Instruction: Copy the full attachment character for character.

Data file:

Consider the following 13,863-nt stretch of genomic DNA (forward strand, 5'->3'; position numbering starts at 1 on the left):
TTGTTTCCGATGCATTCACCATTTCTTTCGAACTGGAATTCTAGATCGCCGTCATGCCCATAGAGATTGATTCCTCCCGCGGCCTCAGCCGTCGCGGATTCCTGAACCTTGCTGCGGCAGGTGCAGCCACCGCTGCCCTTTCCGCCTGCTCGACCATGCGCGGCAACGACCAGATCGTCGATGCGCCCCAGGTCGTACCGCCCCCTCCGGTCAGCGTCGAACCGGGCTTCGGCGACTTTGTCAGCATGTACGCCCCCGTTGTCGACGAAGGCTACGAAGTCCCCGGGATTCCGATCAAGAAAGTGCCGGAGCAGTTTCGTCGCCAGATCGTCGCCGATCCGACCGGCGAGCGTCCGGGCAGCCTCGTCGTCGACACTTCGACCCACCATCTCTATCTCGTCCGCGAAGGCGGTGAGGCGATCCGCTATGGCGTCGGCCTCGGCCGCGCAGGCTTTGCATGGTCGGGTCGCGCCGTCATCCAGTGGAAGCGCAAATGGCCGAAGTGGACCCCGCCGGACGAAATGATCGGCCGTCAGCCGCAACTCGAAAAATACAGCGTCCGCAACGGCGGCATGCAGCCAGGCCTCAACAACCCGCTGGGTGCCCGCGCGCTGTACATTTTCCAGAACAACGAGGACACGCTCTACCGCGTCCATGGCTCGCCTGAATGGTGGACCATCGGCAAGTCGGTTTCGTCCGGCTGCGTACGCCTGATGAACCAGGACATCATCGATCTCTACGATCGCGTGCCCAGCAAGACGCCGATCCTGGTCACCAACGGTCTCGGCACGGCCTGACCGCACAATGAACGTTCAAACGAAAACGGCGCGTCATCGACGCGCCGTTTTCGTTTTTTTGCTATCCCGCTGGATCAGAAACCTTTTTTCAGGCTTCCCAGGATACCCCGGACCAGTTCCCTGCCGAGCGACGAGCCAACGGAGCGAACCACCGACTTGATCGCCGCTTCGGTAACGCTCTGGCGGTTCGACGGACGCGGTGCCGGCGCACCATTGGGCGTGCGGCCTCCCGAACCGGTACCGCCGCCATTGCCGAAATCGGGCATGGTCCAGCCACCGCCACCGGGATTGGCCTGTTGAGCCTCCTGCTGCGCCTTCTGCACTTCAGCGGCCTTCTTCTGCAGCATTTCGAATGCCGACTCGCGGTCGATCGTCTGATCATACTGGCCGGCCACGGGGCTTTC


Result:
Consider the following 13,863-nt stretch of genomic DNA (forward strand, 5'->3'; position numbering starts at 1 on the left):
TTGTTTCCGATGCATTCACCATTTCTTTCGAACTGGAATTCTAGATCGCCGTCATGCCCATAGAGATTGATTCCTCCCGCGGCCTCAGCCGTCGCGGATTCCTGAACCTTGCTGCGGCAGGTGCAGCCACCGCTGCCCTTTCCGCCTGCTCGACCATGCGCGGCAACGACCAGATCGTCGATGCGCCCCAGGTCGTACCGCCCCCTCCGGTCAGCGTCGAACCGGGCTTCGGCGACTTTGTCAGCATGTACGCCCCCGTTGTCGACGAAGGCTACGAAGTCCCCGGGATTCCGATCAAGAAAGTGCCGGAGCAGTTTCGTCGCCAGATCGTCGCCGATCCGACCGGCGAGCGTCCGGGCAGCCTCGTCGTCGACACTTCGACCCACCATCTCTATCTCGTCCGCGAAGGCGGTGAGGCGATCCGCTATGGCGTCGGCCTCGGCCGCGCAGGCTTTGCATGGTCGGGTCGCGCCGTCATCCAGTGGAAGCGCAAATGGCCGAAGTGGACCCCGCCGGACGAAATGATCGGCCGTCAGCCGCAACTCGAAAAATACAGCGTCCGCAACGGCGGCATGCAGCCAGGCCTCAACAACCCGCTGGGTGCCCGCGCGCTGTACATTTTCCAGAACAACGAGGACACGCTCTACCGCGTCCATGGCTCGCCTGAATGGTGGACCATCGGCAAGTCGGTTTCGTCCGGCTGCGTACGCCTGATGAACCAGGACATCATCGATCTCTACGATCGCGTGCCCAGCAAGACGCCGATCCTGGTCACCAACGGTCTCGGCACGGCCTGACCGCACAATGAACGTTCAAACGAAAACGGCGCGTCATCGACGCGCCGTTTTCGTTTTTTTGCTATCCCGCTGGATCAGAAACCTTTTTTCAGGCTTCCCAGGATACCCCGGACCAGTTCCCTGCCGAGCGACGAGCCAACGGAGCGAACCACCGACTTGATCGCCGCTTCGGTAACGCTCTGGCGGTTCGACGGACGCGGTGCCGGCGCACCATTGGGCGTGCGGCCTCCCGAACCGGTACCGCCGCCATTGCCGAAATCGGGCATGGTCCAGCCACCGCCACCGGGATTGGCCTGTTGAGCCTCCTGCTGCGCCTTCTGCACTTCAGCGGCCTTCTTCTGCAGCATTTCGAATGCCGACTCGCGGTCGATCGTCTGATCATACTGGCCGGCCACGGGGCTTTC